Americas

More than Leaves: An Unusual New England Autumn

image courtesy of US Fish & Wildlife Service

 

Last weekend I returned to New Hampshire, for my first autumn visit in eight years. I couldn’t wait to see the sweep of red, orange, and yellow trees – but the leaves hadn’t changed.

As a child growing up in New Hampshire, I loved autumn. Back to school shopping, apples and pumpkins, crisp morning air – all these elements made autumn enjoyable, but more than that, I loved the foliage. I loved raking piles of leaves and jumping in them. I loved wandering through the woods and picking out the most vibrant red maple leaves. I loved collecting miniature mussel shells as the ponds dried up and wandering through the resulting mud. So when I left New Hampshire seven years ago, just weeks before autumn, I was homesick like you can’t imagine.

I arrived in Utah knowing full well that there would be few trees here, but I wasn’t prepared for the full implications of the missing trees. Not only did autumn look different here; it smelled different. To help me connect with the autumn I remembered from my childhood, my mother mailed envelopes of leaves. Most of the leaves wound up scattered across my apartment coffee table, but I crumpled a few and placed them on a saucer. Each time I wanted to remember what home was like, I simply picked up the saucer and sniffed. And there again was that indescribable smell of autumn. My roommates were bemused (and amused), but guests were downright bewildered. They’d walk in, and I’d cry, “Do you want to smell New England???” You can imagine their relief when they realized what I meant.

Well, seven years have passed since I moved to Utah, and it has now been eight years since I was last in New England for autumn. I’ve learned to adjust, for the most part. I’ve found that the substance I grew up calling “cider” is rare in Utah, but it can certainly be found. Ironically, it’s usually marketed as juice, since most Westerners don’t see a difference between how juice and cider are processed (apparently it’s unusual to have grown up with cider presses all over the place). Still, if I’m willing to pay extra for the sheer joy of it, I can find cider here. I’ve also learned to seek out red leaves in canyons and a few select spots on BYU’s campus. So, I’ve adjusted.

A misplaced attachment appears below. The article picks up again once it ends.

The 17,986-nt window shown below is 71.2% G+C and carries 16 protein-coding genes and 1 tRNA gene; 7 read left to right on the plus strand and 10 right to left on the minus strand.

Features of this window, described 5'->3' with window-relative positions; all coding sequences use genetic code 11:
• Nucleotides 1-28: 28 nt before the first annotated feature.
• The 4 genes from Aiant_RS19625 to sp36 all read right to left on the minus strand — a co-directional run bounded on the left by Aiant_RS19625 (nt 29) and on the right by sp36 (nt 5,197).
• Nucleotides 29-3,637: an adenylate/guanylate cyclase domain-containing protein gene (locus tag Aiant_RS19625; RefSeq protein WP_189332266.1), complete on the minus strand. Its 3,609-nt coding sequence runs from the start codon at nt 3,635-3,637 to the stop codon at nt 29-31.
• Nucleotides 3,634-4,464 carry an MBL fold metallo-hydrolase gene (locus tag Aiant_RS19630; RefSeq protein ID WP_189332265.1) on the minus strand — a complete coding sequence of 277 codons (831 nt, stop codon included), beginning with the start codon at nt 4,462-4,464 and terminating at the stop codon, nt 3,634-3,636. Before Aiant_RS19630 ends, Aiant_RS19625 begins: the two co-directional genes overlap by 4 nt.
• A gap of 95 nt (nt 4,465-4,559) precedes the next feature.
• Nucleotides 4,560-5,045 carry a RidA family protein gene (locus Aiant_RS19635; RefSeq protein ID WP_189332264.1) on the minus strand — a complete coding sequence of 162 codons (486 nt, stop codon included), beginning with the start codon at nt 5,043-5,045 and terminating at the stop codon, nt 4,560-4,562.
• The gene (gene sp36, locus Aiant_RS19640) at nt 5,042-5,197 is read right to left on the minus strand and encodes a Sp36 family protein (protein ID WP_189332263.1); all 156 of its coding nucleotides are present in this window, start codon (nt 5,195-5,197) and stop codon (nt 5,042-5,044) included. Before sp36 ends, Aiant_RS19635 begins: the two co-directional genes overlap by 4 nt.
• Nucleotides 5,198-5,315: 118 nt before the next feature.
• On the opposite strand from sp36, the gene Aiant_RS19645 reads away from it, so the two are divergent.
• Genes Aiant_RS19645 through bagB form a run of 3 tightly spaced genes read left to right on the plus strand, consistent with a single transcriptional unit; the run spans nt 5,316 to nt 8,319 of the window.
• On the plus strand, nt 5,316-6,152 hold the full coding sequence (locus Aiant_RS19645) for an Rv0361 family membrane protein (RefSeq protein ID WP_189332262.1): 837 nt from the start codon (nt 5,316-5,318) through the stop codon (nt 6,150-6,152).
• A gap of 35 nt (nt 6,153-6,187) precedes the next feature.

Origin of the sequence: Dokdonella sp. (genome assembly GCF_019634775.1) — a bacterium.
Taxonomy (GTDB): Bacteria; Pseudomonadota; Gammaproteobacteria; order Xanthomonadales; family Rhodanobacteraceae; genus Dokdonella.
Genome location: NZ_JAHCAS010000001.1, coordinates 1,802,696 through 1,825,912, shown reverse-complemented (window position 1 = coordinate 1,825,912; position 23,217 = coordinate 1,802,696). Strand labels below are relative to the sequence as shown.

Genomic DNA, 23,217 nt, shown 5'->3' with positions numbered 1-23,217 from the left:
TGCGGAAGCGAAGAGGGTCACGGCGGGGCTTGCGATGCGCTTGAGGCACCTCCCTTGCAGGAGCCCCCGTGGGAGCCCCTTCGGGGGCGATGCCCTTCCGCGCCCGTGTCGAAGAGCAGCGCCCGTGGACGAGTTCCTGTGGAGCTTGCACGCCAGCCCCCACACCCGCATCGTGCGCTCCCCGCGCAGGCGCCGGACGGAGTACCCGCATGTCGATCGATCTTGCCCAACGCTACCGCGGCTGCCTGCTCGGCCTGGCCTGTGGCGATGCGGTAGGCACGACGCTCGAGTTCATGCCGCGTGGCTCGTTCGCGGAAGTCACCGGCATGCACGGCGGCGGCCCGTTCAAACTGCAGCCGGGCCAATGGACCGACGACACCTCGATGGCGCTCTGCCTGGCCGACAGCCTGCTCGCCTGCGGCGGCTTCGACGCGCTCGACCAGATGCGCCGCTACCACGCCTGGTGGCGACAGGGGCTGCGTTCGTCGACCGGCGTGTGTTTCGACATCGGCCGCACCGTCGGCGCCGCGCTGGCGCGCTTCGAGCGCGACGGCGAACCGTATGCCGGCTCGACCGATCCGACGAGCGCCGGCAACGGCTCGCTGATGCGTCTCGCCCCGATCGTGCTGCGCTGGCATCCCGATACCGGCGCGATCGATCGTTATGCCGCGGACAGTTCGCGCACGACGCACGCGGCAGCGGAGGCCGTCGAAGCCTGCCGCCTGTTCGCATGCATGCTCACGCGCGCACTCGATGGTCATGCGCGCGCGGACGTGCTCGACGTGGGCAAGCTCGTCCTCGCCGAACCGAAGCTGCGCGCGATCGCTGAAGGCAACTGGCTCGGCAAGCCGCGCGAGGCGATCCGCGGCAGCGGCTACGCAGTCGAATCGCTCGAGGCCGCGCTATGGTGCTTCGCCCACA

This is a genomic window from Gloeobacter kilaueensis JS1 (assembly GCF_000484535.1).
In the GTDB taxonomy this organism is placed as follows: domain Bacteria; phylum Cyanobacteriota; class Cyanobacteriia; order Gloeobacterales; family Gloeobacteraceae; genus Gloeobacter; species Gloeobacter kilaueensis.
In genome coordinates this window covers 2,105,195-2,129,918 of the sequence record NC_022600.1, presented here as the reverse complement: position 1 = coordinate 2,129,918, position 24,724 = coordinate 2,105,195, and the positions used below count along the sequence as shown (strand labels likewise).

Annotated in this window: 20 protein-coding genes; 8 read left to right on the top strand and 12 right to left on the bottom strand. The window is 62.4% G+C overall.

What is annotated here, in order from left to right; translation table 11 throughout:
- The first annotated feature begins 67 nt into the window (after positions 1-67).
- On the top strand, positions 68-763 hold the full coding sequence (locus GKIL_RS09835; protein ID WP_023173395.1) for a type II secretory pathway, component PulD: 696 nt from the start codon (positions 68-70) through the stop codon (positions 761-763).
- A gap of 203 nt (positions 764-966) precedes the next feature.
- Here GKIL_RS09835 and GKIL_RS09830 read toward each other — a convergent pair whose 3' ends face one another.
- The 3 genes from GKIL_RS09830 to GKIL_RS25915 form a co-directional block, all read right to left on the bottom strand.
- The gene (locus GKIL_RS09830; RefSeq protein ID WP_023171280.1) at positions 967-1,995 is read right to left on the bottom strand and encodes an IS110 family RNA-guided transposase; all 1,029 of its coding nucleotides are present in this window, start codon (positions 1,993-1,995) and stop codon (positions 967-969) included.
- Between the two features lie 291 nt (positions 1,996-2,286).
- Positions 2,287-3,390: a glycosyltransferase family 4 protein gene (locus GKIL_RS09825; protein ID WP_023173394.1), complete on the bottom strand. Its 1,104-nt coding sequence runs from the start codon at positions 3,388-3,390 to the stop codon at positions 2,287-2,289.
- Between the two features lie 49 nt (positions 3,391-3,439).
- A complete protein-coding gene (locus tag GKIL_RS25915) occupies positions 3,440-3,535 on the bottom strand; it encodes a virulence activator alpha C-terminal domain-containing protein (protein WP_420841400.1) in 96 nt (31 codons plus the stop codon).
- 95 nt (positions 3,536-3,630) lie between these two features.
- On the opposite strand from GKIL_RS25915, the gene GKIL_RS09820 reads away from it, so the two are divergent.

But each year I get a yearning at the site of Utah’s pale yellow leaves. When I smell decaying leaves, that yearning grows deeper, and I find my creative writing veering toward New England autumns. The truth is, I’ve stayed in Utah twice as long as I meant to. For four years now, I’ve been always planning to leave, but there’s always a reason to stay, so here I am. Each time I decide to stay, I promise myself that I’ll return to New England for an autumn visit, but somehow that plan always falls through.

And yet, last weekend, it happened. You see, I realized last year that I couldn’t remember what New England autumns were like. I’d forgotten the smells, the tastes, the colors. And when I could no longer visualize the sweep of trees that I saw every autumn as a child, I finally made true on my promise to myself and went to New Hampshire.

Initially, I’d planned to go home for a few weeks. I was going to work online, which would free me to travel as often as I could afford. My mother loved the idea of having me around more than usual, and with my little sister at college there would even be a free room for me. I would have the time and flexibility to absorb every shred of autumn possible. But when a better job offer came along and I decided to also teach some classes in person at BYU, I revised my plans. I would still visit New Hampshire, but I would now only visit for a long weekend. I arranged a couple revision days for my BYU students in place of class, let them know I could be contacted by email in my absence and returned to New Hampshire, prepared to continue working online, as much as necessary.

But the leaves were not waiting for me. Or rather, plenty of fallen brown leaves were waiting, as well as green leaves still on the tree. What had happened? Well, not only had I arrived a bit too early (peak leaf season is hard to predict), but a blight had caused all the early-changing leaves to turn brown and fall from the trees. Ironically enough, we had such a wet summer in Utah that the leaves out here are the most vibrant I’ve ever seen them. And so, when I looked out at all the green leaves in New Hampshire, I felt like crying. When rain then prevented me from attending the fair I’d hoped to nostalgically attend, I had to shake my head in dismay. When rain prevented me from apple picking with extended family, I really couldn’t believe it.

And yet, it was still the best autumn experience in years, because I discovered all the details I once took for granted and which I had long since forgotten. I saw red patches of poison ivy and remembered that it’s as beautiful as it is horrible. I walked through fields filled with goldenrod and purple flowers that look like tiny daisies. I’d forgotten what an integral part of autumn those flowers are. I saw Black-Eyed Susans, other variations of the daisy family, and bushes brimming with red berries. I glanced into the woods and saw lone branches of golden leaves, the leaves almost floating against a brown and green backdrop. And oh, when I walked through fields and trees…

When I walked through fields and trees, I smelled that beautiful spicy air I once took for granted each year. That scent of crumbling herbs, maple leaves mixed with flowers and grasses.

 

Featured photo courtesy of http://connectuwc.org.

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